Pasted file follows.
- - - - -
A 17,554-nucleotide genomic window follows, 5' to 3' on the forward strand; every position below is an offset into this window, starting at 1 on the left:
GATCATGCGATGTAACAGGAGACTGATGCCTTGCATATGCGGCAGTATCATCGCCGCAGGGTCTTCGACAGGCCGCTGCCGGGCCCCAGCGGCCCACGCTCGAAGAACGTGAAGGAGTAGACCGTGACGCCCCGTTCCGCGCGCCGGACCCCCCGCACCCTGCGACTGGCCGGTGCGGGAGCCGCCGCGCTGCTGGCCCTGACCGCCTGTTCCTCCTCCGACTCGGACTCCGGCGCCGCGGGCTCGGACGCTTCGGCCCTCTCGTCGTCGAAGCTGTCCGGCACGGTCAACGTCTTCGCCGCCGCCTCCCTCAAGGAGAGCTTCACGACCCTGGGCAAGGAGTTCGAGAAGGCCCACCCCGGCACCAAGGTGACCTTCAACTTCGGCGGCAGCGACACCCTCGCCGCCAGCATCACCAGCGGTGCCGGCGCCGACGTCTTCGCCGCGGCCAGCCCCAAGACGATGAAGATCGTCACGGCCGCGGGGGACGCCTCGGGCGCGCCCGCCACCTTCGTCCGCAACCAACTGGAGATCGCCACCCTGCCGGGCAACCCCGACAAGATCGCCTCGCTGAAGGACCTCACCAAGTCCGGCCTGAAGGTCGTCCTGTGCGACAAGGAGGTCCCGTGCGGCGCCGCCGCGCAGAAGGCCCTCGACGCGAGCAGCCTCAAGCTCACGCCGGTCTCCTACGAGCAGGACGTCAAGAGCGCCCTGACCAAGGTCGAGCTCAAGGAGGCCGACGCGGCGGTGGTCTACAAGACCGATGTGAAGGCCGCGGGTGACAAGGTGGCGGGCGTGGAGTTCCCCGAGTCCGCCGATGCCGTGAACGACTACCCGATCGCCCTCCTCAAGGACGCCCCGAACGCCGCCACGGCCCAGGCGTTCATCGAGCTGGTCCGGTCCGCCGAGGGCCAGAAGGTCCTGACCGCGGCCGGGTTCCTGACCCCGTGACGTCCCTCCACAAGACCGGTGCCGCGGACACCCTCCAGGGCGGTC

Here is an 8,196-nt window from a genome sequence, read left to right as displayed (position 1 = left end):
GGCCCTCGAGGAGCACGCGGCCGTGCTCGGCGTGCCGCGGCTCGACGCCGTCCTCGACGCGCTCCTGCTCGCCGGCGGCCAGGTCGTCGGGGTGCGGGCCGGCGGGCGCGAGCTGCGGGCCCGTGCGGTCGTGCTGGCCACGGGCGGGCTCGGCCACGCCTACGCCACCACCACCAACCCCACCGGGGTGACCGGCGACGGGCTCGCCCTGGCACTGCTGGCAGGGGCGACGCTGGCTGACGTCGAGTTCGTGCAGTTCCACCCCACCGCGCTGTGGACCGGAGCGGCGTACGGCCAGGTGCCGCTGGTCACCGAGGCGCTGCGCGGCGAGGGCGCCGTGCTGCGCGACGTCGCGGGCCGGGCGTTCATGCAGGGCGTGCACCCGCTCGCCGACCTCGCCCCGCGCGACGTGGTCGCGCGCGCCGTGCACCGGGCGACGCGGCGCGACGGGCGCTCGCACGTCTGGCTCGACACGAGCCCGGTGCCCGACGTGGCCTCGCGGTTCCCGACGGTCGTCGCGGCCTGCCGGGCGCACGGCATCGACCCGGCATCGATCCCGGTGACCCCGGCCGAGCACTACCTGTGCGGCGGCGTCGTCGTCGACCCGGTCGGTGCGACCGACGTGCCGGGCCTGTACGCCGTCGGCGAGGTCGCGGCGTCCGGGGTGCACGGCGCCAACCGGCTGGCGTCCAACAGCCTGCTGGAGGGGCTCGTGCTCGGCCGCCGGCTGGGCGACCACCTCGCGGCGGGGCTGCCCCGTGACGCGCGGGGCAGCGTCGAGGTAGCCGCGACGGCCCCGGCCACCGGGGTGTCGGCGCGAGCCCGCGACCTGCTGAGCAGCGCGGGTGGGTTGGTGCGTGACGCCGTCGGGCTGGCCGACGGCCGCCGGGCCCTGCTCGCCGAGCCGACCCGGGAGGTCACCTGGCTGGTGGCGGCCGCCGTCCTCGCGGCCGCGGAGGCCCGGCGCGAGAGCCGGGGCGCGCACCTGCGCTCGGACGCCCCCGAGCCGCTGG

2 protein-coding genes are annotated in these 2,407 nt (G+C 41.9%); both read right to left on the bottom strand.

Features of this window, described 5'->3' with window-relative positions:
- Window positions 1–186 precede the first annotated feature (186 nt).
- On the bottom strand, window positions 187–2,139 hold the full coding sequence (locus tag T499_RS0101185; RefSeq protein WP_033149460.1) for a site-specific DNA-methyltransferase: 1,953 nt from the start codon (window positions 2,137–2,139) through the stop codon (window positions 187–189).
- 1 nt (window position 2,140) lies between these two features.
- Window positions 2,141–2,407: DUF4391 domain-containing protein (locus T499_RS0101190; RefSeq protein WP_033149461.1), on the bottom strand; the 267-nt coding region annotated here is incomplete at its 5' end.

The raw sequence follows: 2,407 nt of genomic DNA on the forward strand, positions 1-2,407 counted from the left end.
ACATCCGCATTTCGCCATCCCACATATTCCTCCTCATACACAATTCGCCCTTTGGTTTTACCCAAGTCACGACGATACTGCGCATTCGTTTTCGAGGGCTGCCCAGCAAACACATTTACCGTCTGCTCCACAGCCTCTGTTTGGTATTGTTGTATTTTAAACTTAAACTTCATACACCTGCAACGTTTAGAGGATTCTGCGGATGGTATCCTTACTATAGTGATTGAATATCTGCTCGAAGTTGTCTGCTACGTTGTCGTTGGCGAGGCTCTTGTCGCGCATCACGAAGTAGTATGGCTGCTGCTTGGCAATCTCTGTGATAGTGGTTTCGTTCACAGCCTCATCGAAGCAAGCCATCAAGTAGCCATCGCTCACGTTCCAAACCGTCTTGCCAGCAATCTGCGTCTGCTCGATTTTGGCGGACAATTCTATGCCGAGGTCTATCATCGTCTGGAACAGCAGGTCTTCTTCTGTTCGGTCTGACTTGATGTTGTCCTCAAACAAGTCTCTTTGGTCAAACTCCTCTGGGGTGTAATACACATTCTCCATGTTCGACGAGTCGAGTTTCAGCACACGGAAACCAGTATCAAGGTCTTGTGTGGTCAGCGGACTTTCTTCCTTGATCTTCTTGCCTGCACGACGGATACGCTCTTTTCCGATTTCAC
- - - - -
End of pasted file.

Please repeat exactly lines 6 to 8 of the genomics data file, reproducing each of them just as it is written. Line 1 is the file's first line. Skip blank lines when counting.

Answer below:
Features of this window, described 5'->3' with window-relative positions:
- Window positions 1–186 precede the first annotated feature (186 nt).
- On the bottom strand, window positions 187–2,139 hold the full coding sequence (locus tag T499_RS0101185; RefSeq protein WP_033149460.1) for a site-specific DNA-methyltransferase: 1,953 nt from the start codon (window positions 2,137–2,139) through the stop codon (window positions 187–189).